So if they are able to do this, they take the air out of the room from a marketing perspective and it does start to pull people away from CSAs and towards programs that have better marketing reach. If Blue Apron spends $100 to acquire a customer and the average CSA spends $3 to acquire a customer, that means on average that a potential customer is going to hear about Blue Apron 33 times for every one time they hear about the CSA! Can you blame them for choosing Blue Apron? They almost don’t have a choice!

It is certainly not getting easier. In the early 2000s, a farm could just show up and tack a CSA sign on their website, get some good press, and fill up their membership. People were actively going out and looking to join a CSA farm in these years, so it was relatively easy to find new customers. In this new landscape, where there is a lot of competition from all angles, I believe that we need to get better at marketing in general and starting to think about CAC and the types of channels you can use to reliably generate new customers at a profit will be important.

This is one of the trade-offs in using direct-to-consumer farm marketing: if you sell wholesale or through a food hub, they take care of finding the customers and you will get a lower percentage of the retail dollar. In a CSA, you are getting close to 100% of the retail dollar, but you need to go out and find those customers and finding customers is not free!

Acquisition cost also needs to be paired with your retention rate and the lifetime value of your customer. So if your retention rate is very low, then you cannot afford to spend as much to acquire each customer because you will not be able to spread that cost over multiple seasons. So acquisition cost and retention are intertwined in this way.

I have seen a couple rules of thumb in the larger business world that may help us to think about CAC in the CSA context. One rule of thumb is that a business wants to see CAC paid back within a year of the initial sale, so in the context of a CSA, if your average yearly spend per customer is $500 and you have a gross profit margin (minus marketing spend) on that of 20% then your aim should be to get CAC to be below $100. Assuming you have a fairly good retention rate (>60%), over the long term this will pay back well for you, although you will need to do some more calculations with your own numbers to make this analysis work for your situation.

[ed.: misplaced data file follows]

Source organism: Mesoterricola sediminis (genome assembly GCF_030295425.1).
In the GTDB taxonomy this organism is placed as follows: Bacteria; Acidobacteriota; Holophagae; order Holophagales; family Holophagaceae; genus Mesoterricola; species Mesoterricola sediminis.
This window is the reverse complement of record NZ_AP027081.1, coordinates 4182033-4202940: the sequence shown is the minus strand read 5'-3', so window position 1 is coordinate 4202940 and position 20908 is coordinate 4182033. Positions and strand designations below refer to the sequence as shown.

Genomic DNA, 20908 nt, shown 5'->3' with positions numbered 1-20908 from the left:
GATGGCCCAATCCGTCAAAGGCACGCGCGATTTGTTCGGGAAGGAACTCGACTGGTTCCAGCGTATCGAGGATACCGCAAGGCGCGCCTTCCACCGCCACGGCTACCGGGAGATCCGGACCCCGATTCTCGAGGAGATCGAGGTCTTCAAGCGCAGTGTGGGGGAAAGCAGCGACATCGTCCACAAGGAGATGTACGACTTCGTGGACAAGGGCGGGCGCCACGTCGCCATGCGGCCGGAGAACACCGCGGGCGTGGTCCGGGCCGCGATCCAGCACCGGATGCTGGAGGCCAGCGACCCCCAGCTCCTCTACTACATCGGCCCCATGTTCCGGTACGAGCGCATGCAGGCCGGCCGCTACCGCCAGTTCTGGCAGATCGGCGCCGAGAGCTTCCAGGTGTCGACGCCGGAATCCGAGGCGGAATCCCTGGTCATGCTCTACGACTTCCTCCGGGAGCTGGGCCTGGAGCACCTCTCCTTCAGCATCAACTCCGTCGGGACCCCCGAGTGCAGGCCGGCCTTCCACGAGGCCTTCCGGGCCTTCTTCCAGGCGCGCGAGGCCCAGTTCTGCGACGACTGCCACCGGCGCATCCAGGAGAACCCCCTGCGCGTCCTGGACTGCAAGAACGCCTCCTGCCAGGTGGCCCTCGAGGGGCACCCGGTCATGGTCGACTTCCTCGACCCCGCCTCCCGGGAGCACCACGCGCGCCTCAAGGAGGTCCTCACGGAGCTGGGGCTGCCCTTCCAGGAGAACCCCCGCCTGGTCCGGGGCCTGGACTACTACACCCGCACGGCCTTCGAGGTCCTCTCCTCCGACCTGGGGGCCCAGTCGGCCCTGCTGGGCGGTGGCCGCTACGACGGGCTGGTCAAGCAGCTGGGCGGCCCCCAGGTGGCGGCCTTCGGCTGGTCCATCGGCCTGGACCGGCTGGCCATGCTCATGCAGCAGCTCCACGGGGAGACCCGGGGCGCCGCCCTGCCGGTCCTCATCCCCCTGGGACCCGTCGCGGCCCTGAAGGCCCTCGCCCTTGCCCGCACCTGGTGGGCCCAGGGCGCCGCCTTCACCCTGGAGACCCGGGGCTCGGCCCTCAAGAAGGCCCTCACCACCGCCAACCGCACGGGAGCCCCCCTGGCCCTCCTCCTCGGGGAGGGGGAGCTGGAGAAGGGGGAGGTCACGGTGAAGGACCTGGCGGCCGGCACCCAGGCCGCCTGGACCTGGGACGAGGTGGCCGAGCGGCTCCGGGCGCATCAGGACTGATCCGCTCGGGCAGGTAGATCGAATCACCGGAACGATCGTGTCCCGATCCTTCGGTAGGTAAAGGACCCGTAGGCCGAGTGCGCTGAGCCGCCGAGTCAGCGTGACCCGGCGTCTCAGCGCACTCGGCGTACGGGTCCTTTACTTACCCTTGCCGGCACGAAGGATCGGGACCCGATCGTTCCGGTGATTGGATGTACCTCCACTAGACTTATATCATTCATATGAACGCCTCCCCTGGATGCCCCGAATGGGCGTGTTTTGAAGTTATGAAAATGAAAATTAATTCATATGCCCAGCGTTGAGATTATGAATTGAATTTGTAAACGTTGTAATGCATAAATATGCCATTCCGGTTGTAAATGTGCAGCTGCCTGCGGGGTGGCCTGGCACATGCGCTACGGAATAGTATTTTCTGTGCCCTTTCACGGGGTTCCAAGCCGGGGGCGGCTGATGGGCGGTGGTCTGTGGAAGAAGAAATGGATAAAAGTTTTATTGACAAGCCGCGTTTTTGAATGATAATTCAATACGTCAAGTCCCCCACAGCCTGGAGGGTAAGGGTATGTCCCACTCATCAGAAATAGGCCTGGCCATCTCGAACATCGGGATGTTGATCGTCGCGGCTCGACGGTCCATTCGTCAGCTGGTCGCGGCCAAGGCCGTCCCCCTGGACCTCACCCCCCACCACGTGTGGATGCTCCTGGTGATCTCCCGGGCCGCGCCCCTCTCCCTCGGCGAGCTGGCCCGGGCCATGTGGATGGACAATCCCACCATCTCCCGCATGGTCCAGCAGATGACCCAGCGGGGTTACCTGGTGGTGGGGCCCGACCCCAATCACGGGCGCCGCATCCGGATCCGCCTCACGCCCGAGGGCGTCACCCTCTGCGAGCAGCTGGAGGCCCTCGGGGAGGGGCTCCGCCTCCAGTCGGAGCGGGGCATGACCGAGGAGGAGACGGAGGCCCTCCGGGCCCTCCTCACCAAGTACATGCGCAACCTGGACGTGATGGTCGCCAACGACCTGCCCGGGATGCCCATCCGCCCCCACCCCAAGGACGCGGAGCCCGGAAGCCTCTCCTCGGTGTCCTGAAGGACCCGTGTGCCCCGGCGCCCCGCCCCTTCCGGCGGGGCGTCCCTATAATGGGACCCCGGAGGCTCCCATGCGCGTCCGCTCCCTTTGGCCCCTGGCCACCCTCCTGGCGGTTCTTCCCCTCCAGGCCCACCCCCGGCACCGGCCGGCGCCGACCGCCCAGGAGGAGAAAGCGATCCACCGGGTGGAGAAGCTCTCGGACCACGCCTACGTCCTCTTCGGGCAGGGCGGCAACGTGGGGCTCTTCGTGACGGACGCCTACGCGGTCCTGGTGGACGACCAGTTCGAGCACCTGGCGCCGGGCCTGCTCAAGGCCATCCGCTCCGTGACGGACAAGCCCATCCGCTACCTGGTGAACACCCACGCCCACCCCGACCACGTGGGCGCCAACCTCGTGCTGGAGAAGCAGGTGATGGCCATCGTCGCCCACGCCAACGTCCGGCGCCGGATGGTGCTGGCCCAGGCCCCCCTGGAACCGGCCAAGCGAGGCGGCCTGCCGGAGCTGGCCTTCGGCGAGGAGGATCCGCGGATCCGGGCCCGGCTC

There are many ways to view this, but the rule of thumb that I am thinking about is to look for a CAC that does not exceed 10% of the first season that the member is with your farm. For example, if your average price is $500/season then a CAC of $50 should be profitable over the long term.

In some ways, I hate to be the guy injecting all of this business terminology into CSA because these are such high-ideals business. However, I think there is a lot to learn from the wider business world that we can apply to CSA programs so you have the freedom to go out and develop your business to impact more people while building a business that supports your family.

In the end, it is all about the goals you have for your farm business. Are you getting the CSA membership numbers you want? What is your most profitable marketing channel? If dealing with these kinds of issues like customer acquisition is not in your skill set, you may need to hire someone with these skills, delegate, or consider pursuing other marketing channels like wholesale that don’t require this kind of work.

How do you think about customer acquisition cost within your CSA? How much are you willing to spend to acquire one customer?